6 Financial Ratios Used to Analyze Banks

Banks operate differently from other industries as they usually sell products or provide services; however, banks lend money. When analyzing banks, there are several important financial ratios unique to banks to compute when analyzing their solvency and financial strength. Banking financial model templates normally should include those. We will discuss some of these ratios below:

  1. Net Interest Margin. The net interest margin is the difference between the interest derived from loans and the interest expenses used to pay for customers’ deposits. The banks financed mostly its operation through the deposits, so the bulk of its costs incurred is for interest expenses. The majority of its income is derived from the interest income lend to companies and individuals. 
  1. Credit to Deposit Ratio (CD). A credit to deposit ratio is a financial ratio used to evaluate how much of the loans are coming from deposits. A higher CD indicates how efficient the bank is in turning the deposits into loan-assets. Bank deposits are derived from the savings account, current account, and even time deposits. 
  1. Return on Assets (ROA). Deposits make up most of the banks’ assets, with some percentage for the fixed assets needed to operate. The return on assets is computed by taking the net profit and divided by the total assets. ROA is considered a vital profitability ratio for a bank as it shows the capacity of assets to generate profit. The higher the percentage of the earning assets, the higher also the return on assets. Since banks are high leverage, even a one percent increase or decrease is a substantial gain or loss for banks.  
  1. Efficiency Ratio. The efficiency ratio computes the percentage of non-interest expenses over revenue. The interest expense is taken out since it’s a variable cost concerning the number of deposits. However, the non-interest expenses such as marketing and operational expenses are looked at to evaluate how efficient the bank is in handling expenses. Depending on the company’s budget for the non-interest expenses, it can be adjusted to achieve maximum profitability. Still, without compromising business operation—the lower the efficiency ratio, the better it is for the bank.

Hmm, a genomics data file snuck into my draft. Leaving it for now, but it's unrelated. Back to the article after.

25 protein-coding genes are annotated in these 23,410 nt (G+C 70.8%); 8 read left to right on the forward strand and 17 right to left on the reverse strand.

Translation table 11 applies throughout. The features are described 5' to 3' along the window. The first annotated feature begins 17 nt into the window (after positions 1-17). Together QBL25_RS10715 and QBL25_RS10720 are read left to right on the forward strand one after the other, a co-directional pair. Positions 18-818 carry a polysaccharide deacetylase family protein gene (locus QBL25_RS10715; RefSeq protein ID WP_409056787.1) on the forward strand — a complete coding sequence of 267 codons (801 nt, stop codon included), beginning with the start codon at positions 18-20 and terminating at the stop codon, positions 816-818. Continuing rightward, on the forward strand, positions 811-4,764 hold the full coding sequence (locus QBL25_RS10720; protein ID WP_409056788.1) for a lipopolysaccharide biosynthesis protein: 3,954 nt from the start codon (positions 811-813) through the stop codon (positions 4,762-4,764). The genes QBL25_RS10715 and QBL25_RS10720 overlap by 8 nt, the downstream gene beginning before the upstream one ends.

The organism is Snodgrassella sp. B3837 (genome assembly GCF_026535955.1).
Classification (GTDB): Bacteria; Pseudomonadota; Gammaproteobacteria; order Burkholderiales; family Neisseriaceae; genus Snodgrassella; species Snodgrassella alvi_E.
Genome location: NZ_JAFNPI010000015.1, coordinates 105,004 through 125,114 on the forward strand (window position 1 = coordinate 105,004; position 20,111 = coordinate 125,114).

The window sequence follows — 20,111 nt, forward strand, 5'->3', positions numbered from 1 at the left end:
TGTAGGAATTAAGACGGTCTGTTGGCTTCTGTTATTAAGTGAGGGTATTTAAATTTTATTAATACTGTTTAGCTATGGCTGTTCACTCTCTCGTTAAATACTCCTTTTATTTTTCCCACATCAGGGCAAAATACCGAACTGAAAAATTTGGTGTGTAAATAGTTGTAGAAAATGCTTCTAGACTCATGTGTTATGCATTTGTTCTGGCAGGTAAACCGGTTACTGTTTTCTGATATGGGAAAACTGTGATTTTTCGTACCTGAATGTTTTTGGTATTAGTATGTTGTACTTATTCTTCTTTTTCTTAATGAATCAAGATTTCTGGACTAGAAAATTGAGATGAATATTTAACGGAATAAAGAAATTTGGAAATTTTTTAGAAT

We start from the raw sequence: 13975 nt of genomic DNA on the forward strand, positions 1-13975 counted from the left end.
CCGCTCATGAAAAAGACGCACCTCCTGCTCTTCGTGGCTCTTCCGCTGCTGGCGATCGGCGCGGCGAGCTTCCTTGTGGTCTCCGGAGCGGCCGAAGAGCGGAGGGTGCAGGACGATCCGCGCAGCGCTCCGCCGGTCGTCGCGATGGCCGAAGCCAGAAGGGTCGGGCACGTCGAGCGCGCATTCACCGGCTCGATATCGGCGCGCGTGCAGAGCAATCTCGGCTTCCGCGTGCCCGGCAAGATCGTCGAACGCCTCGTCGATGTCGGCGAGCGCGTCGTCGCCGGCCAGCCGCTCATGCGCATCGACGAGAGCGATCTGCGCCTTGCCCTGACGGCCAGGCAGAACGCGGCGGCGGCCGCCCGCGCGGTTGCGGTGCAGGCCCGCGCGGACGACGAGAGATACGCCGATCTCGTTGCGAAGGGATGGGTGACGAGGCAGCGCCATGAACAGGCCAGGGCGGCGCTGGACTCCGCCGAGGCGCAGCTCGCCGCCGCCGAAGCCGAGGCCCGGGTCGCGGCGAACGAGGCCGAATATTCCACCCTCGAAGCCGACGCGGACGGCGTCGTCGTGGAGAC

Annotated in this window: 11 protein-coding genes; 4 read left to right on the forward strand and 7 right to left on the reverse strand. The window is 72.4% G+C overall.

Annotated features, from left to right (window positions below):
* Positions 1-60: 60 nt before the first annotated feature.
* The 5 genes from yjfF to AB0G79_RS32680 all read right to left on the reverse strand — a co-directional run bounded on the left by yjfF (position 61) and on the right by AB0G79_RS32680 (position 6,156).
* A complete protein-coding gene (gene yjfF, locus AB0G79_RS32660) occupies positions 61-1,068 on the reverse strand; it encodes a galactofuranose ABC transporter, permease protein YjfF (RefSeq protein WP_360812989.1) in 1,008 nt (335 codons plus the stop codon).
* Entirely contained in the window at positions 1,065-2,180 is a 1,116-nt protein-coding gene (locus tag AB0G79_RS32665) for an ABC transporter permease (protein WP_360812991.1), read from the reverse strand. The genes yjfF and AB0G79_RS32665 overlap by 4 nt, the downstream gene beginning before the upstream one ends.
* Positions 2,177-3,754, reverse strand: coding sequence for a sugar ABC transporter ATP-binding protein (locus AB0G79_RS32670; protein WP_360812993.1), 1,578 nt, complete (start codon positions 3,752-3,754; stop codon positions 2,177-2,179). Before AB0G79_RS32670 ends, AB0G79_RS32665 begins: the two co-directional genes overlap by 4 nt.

1. Capital Adequacy Ratio. It is computed by dividing the qualifying capital to the weighted assets. The capital comprises Tier 1 and Tier 2: Tier 1 is the primary funding source, such as the shareholders’ equity and retained earnings. Tier 2 includes revaluation reserves, hybrid capital instruments, and undisclosed reserves. A lower capital adequacy ratio suggests that the business does not have enough capital to expand the operation.
  1. Leverage Ratio. The leverage ratio is the capacity of the bank to cover exposure by the Tier 1 capital. A high leverage ratio shows business solvency since the Tier 1 capital is very liquid and can cover the bank’s exposure.

Giving the banking industry’s unique operations it also uses different financial ratios unique to the industry. Some of them are presented above, which provide information to individuals and stakeholders of how banks assess its business operation. Financial model templates are specifically prepared for the banking industry available in eFinancialModels to understand better how the industry works. The banking industry financial model templates are created by industry experts for financial analysts and investors to help ease the financial models’ preparation.